As can be seen from the above extract, the judgment does not align with the existing Acas Code.  Fortunately, after some deliberation, Acas have now announced that they will be amending their Code of Practice in the light of Toal; although wording has not yet been released.  Whilst the position under the Code is currently unclear, employers may be reassured that in Toal it was suggested that compensation for breach of the right to be accompanied should be a token amount where the loss or detriment to the employee as a result has been minimal (£2 was suggested).  Employers may also wish to note that the request for a companion is subject to a requirement to be reasonable (for example, it must be made in good time) and meetings may only be postponed for up to 5 days if a worker proposes a reasonable alternative time because their chosen companion cannot attend a meeting at the time proposed by the employer.

Until Acas updates its Code, employers may wish to review their disciplinary and grievance procedures to ensure any requirement for 'reasonableness' in relation to the choice of a suitable companion is removed.  If, however, you are unsure about whether, or how, your policies should be amended, please contact me or another member of the employment team.

Employment tribunal statistics

Hot on the heels of the last month's news round-up, the Ministry of Justice have published Employment Tribunal statistics for the second quarter of 2013 (July – September 2013).  Crucially, therefore, this quarter includes two months following on from the introduction of fees in the Employment Tribunal which came into force on 29 July 2013.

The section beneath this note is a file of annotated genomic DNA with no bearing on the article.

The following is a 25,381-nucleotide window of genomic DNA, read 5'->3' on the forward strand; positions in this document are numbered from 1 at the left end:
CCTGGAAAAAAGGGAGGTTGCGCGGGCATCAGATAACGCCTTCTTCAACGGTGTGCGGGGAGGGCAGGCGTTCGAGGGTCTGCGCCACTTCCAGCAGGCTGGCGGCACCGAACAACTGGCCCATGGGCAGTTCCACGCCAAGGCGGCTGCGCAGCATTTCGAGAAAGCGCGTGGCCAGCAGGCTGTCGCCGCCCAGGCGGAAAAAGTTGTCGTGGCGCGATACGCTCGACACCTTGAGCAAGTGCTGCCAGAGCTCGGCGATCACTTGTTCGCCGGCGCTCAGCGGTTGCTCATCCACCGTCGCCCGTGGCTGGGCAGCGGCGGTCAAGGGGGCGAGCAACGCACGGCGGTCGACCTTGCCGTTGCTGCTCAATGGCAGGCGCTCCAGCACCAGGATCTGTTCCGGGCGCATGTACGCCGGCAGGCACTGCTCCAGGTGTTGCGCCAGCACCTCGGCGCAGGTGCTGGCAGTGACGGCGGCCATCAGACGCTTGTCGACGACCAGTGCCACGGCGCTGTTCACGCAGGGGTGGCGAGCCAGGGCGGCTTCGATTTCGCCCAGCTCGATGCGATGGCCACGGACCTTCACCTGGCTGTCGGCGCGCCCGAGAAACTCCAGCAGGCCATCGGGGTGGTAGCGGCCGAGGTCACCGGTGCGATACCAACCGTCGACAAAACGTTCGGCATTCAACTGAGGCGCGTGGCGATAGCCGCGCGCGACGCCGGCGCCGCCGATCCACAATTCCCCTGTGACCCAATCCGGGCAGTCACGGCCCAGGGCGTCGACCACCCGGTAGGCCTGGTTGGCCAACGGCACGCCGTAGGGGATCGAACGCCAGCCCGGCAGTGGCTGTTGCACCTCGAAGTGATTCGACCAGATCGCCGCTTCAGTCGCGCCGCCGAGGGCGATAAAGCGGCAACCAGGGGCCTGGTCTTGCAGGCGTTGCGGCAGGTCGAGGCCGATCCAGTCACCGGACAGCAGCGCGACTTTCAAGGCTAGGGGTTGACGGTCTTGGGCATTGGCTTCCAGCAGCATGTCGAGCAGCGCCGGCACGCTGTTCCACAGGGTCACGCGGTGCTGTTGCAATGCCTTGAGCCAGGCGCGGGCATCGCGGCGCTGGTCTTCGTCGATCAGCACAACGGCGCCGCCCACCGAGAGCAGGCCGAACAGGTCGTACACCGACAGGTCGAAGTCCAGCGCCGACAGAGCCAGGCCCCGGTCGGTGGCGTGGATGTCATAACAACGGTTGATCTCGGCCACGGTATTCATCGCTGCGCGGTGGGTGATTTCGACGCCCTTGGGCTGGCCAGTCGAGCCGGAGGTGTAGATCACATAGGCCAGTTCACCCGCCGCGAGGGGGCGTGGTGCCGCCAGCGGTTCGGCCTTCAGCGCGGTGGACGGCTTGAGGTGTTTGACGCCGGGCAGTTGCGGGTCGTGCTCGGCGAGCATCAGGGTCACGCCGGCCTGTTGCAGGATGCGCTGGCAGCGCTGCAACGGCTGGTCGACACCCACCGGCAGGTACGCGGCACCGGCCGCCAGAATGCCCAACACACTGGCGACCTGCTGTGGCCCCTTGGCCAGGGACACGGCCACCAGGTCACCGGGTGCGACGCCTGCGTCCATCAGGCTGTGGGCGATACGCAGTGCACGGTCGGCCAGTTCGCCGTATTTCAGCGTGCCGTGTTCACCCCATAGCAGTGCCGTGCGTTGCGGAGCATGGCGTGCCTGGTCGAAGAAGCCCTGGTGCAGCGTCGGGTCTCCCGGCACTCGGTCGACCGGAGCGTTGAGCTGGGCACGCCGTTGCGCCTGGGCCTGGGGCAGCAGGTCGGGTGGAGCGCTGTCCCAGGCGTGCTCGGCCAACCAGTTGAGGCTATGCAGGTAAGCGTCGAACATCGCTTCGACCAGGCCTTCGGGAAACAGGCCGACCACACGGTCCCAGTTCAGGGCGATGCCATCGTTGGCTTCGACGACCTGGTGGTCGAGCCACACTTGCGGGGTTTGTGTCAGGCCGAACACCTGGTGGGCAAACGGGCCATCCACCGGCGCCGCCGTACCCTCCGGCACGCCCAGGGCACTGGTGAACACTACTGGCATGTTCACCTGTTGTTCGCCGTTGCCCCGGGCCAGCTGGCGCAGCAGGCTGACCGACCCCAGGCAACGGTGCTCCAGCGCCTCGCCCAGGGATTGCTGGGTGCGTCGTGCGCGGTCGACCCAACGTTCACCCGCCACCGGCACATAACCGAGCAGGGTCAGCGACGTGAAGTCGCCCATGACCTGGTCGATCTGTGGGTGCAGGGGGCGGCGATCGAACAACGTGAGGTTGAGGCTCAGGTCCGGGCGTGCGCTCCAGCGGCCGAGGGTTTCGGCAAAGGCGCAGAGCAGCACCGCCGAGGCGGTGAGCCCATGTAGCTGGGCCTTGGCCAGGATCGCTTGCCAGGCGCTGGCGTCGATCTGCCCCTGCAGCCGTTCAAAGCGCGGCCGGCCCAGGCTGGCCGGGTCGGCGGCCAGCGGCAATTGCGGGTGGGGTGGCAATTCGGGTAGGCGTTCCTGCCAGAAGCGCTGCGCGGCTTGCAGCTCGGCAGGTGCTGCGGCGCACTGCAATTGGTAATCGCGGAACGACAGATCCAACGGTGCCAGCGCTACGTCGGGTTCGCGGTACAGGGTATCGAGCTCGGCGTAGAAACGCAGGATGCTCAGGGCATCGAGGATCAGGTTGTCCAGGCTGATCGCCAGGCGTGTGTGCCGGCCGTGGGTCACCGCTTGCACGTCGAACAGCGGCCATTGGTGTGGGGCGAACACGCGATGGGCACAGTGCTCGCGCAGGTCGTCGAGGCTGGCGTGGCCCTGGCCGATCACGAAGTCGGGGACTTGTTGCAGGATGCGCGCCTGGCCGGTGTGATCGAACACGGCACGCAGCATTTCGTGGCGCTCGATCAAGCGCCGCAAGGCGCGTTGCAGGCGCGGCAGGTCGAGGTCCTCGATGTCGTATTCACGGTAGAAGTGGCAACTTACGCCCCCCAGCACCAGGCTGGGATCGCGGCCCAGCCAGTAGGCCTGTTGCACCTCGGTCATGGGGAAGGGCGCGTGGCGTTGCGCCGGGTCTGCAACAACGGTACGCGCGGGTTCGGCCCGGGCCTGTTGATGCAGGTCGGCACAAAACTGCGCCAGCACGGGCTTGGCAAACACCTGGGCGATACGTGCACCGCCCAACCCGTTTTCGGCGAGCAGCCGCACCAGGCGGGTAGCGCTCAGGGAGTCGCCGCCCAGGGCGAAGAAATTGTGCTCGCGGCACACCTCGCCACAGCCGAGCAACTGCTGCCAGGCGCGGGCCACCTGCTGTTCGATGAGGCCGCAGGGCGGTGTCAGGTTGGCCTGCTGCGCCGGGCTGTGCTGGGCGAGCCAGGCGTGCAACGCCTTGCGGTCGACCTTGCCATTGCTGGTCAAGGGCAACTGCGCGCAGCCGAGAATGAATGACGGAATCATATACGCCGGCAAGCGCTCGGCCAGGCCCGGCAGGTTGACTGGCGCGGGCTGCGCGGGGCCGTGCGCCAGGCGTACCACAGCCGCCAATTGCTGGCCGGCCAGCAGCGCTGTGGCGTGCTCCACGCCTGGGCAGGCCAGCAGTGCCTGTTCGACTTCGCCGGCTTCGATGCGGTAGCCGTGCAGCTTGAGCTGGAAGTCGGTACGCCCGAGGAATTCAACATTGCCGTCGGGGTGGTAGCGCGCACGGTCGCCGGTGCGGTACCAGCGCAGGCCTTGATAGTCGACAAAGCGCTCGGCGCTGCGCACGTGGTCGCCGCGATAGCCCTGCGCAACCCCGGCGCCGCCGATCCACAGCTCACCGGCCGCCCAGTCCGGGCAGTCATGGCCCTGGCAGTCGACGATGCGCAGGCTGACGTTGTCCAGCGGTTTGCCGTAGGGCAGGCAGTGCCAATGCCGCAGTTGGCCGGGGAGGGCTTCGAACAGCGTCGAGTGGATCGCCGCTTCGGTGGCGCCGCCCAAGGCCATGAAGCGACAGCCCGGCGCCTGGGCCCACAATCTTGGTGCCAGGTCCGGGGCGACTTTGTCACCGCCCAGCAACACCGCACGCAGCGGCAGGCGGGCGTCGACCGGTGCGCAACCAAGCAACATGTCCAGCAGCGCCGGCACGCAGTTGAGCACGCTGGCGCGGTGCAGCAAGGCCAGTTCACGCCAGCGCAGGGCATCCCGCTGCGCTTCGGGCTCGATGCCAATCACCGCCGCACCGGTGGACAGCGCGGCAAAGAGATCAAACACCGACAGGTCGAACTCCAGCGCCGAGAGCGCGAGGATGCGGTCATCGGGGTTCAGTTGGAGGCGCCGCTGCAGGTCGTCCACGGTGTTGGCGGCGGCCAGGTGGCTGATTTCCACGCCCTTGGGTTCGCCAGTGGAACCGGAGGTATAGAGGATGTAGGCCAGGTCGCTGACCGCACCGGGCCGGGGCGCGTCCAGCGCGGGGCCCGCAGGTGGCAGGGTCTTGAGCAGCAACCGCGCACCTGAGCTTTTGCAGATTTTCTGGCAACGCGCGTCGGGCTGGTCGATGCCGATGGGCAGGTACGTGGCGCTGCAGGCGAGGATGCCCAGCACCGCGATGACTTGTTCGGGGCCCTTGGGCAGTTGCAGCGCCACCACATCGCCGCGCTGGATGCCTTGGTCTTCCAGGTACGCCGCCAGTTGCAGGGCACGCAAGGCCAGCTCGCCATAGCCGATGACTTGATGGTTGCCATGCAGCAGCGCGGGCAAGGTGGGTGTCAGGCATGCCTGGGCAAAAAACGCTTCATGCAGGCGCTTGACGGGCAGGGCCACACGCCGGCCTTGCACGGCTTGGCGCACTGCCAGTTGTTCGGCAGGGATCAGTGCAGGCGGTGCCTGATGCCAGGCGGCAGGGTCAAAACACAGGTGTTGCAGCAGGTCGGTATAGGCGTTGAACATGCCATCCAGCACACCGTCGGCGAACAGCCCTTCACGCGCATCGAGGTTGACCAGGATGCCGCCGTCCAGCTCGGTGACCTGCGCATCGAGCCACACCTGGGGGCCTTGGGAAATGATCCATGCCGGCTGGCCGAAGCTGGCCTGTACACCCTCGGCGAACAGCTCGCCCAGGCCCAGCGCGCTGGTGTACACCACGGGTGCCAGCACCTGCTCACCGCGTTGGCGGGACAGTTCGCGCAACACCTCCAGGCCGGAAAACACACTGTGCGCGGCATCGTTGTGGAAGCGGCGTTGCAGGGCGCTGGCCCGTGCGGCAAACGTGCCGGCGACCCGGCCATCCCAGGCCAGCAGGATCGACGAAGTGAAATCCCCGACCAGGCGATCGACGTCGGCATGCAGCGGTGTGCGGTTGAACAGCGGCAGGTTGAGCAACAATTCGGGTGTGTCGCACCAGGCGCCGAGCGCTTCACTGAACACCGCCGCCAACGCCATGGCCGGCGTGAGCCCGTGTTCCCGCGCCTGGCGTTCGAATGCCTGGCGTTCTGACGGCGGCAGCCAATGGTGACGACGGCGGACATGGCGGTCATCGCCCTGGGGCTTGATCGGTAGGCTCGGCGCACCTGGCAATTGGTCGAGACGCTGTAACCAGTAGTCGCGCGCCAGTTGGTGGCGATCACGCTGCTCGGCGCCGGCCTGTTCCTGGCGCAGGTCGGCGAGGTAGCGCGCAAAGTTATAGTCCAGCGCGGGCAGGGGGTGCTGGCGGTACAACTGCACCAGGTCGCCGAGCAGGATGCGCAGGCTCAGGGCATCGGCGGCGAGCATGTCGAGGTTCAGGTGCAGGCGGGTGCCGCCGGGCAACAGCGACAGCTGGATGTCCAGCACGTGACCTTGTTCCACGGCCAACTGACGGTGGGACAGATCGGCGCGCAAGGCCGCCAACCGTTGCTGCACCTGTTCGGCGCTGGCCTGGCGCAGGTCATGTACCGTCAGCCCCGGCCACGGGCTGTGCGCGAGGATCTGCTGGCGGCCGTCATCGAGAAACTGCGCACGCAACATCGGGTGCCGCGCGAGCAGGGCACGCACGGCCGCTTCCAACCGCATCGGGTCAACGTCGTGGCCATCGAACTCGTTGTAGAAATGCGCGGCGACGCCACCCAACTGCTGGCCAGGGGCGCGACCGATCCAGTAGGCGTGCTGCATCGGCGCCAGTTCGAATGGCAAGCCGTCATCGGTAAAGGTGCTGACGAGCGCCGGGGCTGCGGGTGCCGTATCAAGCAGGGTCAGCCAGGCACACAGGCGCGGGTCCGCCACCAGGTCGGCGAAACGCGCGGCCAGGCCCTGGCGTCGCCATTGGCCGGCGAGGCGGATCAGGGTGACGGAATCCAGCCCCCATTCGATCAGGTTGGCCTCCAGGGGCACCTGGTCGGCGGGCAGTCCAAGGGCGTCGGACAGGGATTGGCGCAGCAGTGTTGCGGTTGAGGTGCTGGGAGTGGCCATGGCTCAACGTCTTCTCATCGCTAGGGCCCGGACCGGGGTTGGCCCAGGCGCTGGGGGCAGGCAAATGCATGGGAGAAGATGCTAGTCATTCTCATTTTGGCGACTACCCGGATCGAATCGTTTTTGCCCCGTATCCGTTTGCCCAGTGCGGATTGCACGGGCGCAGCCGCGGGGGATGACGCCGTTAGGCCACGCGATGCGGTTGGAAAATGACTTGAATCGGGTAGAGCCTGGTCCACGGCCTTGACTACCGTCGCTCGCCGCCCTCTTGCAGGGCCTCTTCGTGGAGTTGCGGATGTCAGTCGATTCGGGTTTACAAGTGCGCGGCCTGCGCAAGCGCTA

These statistics can be found in full here  but, in summary, it appears that despite a sharp increase of claims received in June and a high number in July (which one can safely assume was as a result of Claimants wanting to get claims in before the fees were introduced on 29 July 2013), the numbers in August and September fell.

Whilst the data does look encouraging from the point of view of employers, on the basis that fewer claims are being lodged, these figures should be read with some degree of caution.  This is because a claim is not considered as accepted in the tribunal until the fee is paid, or remission granted and, therefore, this may increase the time it takes to enter cases onto the system and so cause a delay in reporting. Therefore figures may well be revised upwards in the coming months.

Judicial Review of ET Fees

The UNISON legal challenge to the introduction of fees in the employment tribunal – as reported in our June news round-up – was heard last week but was not concluded, and will resume on 4 November 2013.
Alongside this challenge by UNISON, a Scottish solicitors practice, Fox & Partners, also brought judicial review proceedings against the introduction of fees.  However, in light of the listing for the UNISON challenge, the Court of Session has taken the decision to stay the judicial review proceedings brought by Fox & Partners on the basis it raised the same issues as the judicial review brought by UNISON in the High Court in London.

Date for employer penalties announced

The government has announced that it intends to implement section 16 of the Enterprise and Regulatory Reform Act 2013 (ERRA) in January 2014.  This is the section of the ERRA that relates to fines for employers who seriously breach their workers’ rights where there are “aggravating features”. The additional penality will be 50% of any award, with a cap of £5,000, but this would be halved if paid within 21 days.

 If you want to talk about this article please contact Joanna Smart.